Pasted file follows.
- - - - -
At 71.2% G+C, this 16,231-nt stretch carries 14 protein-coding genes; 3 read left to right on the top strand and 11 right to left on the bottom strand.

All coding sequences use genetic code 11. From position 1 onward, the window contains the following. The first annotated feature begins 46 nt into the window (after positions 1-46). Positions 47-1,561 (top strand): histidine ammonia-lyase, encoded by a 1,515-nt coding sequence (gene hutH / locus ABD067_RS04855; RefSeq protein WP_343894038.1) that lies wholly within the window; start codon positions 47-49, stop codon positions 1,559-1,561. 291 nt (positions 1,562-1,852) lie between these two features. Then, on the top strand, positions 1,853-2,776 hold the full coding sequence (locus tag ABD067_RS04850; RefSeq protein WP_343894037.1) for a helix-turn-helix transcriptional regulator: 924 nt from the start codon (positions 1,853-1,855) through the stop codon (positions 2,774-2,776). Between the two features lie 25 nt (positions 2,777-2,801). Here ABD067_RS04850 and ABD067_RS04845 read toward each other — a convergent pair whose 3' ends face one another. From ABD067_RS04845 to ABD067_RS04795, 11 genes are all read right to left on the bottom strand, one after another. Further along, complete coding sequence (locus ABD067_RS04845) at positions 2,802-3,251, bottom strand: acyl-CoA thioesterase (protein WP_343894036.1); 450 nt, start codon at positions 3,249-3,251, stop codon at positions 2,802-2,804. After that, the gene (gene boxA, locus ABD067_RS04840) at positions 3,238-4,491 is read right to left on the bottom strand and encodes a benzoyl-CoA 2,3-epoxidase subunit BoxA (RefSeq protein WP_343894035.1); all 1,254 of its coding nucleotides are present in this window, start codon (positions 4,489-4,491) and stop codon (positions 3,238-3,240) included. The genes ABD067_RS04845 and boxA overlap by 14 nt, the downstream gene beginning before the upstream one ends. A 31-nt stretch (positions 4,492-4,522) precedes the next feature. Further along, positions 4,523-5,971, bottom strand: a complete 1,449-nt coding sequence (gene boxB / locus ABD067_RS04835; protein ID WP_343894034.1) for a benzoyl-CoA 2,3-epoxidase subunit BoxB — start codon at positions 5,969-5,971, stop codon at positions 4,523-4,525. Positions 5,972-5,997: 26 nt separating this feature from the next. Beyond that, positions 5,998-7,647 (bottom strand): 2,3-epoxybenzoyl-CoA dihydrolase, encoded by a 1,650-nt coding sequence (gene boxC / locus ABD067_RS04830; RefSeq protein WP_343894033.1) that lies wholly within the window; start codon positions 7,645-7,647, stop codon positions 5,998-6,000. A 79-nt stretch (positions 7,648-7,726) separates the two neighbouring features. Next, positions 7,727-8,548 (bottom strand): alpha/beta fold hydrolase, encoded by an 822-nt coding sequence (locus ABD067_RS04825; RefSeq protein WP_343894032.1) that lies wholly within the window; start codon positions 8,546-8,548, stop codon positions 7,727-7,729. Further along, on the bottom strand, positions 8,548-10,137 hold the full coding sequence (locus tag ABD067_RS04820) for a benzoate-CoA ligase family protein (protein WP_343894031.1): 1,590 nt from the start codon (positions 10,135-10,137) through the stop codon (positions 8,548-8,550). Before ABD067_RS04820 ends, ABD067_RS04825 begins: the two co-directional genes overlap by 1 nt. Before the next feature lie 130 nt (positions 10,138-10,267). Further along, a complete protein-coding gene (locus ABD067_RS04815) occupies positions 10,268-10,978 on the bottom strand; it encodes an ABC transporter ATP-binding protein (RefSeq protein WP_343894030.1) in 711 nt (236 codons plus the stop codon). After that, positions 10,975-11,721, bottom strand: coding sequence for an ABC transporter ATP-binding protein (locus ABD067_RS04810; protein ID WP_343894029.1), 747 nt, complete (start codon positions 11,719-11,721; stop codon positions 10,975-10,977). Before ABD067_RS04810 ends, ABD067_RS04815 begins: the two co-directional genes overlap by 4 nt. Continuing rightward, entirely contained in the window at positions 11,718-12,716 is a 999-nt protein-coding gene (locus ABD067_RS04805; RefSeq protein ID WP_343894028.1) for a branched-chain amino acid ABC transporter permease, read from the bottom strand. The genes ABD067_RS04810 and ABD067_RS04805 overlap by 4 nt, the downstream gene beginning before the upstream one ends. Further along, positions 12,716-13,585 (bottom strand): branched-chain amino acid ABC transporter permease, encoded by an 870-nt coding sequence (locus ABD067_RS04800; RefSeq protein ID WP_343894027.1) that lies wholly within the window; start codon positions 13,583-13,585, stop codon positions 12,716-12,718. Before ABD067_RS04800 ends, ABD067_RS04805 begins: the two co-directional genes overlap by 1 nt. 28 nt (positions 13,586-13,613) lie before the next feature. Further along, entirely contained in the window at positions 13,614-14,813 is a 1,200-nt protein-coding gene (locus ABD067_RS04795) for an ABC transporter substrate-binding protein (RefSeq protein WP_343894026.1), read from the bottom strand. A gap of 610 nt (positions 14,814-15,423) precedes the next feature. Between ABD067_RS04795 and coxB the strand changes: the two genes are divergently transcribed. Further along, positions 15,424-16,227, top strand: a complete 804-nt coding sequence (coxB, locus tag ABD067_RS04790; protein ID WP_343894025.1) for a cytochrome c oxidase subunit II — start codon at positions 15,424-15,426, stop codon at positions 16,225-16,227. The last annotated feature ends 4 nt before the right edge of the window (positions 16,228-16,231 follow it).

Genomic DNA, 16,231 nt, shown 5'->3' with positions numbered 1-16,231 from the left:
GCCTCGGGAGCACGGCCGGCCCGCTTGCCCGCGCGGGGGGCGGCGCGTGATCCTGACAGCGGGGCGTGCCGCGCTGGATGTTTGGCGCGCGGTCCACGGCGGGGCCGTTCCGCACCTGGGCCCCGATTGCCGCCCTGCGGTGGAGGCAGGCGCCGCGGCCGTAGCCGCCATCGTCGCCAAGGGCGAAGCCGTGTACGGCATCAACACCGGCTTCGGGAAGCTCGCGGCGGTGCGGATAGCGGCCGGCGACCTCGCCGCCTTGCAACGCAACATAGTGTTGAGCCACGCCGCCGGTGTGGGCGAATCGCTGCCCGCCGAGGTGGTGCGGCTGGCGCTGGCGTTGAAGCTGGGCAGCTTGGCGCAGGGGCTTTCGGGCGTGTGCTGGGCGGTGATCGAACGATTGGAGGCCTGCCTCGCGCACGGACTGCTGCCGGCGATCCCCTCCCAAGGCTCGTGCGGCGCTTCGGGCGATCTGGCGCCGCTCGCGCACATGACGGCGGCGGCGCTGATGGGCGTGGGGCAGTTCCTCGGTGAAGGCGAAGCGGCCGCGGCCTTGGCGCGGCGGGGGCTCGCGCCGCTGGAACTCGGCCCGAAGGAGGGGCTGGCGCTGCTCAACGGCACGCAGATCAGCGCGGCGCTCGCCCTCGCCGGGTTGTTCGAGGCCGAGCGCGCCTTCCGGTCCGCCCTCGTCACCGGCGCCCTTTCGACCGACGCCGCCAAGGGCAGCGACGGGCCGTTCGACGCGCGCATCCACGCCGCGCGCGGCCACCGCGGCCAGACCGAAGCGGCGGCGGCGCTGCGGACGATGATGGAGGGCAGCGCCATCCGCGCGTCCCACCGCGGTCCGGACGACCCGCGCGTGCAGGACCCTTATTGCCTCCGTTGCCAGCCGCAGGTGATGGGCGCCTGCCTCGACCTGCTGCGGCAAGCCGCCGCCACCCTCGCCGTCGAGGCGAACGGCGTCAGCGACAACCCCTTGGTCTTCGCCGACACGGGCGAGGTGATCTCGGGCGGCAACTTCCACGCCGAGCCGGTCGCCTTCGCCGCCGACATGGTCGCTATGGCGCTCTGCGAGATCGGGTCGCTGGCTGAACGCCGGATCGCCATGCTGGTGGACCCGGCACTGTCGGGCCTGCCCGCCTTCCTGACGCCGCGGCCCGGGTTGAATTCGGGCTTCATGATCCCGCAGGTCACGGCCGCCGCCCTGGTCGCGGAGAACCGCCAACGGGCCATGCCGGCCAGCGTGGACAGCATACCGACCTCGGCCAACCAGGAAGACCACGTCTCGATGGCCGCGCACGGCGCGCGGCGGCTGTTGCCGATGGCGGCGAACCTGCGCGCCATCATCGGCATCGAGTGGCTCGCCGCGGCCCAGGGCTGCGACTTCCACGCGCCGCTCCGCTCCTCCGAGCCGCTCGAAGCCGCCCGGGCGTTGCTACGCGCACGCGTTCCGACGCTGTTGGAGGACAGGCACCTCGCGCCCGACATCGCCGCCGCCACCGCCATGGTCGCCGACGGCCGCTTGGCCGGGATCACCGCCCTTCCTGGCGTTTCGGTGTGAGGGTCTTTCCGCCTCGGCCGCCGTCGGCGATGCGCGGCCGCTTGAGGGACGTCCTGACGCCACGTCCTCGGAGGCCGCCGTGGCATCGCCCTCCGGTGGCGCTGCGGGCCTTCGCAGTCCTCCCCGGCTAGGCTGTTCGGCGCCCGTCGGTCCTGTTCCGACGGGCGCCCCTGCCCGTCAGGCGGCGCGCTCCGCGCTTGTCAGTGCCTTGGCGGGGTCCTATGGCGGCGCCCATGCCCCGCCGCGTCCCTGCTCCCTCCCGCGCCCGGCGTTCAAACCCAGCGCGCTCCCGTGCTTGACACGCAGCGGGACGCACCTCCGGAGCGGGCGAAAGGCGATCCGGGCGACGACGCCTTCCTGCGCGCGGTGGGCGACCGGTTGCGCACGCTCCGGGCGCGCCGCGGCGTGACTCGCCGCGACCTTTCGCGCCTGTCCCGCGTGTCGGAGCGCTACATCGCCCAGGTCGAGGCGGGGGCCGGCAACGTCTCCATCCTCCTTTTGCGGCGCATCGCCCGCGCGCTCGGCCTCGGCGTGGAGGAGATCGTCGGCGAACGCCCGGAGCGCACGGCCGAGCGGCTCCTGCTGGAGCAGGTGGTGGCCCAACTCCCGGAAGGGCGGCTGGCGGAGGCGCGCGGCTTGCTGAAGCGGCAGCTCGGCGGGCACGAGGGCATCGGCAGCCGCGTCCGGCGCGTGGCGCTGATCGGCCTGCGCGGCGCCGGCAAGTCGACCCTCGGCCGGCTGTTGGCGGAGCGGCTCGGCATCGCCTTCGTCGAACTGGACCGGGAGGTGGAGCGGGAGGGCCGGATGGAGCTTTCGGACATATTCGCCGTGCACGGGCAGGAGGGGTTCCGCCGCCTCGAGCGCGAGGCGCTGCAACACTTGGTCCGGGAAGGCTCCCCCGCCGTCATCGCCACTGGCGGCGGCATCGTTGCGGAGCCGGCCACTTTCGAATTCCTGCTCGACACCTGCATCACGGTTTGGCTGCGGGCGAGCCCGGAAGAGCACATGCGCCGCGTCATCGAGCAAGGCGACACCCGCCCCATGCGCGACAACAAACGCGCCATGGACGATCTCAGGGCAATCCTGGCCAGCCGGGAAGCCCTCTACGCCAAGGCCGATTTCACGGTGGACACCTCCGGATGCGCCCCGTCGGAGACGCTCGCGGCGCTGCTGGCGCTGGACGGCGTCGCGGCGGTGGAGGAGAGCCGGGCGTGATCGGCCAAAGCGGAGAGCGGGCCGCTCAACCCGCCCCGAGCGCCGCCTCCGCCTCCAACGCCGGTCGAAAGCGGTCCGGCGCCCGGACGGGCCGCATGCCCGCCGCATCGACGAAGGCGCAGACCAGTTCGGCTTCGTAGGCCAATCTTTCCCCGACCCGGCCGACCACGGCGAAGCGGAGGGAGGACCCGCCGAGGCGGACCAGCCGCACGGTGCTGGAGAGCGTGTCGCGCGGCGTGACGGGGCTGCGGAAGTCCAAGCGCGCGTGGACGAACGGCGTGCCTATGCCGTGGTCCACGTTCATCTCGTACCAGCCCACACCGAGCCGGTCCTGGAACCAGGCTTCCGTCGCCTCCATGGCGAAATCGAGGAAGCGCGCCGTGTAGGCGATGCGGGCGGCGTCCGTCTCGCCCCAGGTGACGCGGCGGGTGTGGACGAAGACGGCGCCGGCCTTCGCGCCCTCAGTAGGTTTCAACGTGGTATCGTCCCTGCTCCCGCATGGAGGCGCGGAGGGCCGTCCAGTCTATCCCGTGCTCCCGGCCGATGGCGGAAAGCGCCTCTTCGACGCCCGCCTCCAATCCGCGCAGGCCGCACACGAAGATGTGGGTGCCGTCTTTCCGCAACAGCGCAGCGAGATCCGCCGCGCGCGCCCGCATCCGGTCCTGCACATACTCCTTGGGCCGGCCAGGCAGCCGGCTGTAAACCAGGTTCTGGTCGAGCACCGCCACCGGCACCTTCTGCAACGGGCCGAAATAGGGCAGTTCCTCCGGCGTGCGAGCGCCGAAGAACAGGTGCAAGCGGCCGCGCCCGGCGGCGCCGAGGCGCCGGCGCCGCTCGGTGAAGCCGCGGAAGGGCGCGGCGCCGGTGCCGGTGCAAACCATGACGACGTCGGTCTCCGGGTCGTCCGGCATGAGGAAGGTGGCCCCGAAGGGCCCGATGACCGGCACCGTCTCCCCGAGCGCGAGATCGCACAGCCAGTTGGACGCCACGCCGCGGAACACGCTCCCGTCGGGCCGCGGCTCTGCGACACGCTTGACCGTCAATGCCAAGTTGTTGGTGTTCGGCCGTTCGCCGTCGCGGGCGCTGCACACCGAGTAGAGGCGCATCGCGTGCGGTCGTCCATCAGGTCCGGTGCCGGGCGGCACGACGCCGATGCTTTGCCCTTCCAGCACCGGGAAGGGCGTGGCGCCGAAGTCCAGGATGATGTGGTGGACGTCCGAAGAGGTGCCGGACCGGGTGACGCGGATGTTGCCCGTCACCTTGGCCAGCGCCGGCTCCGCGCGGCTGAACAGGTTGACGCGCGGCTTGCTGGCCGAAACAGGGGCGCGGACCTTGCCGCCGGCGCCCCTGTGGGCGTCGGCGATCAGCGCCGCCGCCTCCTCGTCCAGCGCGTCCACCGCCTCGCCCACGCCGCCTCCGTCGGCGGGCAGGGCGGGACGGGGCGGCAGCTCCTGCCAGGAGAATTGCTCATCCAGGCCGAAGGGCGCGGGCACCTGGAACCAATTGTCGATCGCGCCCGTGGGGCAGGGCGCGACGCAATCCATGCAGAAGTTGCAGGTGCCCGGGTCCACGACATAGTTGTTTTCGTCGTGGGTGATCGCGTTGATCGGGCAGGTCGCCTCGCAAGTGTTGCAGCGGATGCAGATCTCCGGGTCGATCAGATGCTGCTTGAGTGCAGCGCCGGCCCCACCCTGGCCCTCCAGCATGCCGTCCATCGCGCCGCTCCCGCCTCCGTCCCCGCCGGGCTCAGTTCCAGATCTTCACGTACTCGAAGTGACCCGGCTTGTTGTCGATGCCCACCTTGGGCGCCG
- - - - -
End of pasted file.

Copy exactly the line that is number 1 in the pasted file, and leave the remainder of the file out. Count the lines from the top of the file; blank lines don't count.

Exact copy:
At 71.2% G+C, this 16,231-nt stretch carries 14 protein-coding genes; 3 read left to right on the top strand and 11 right to left on the bottom strand.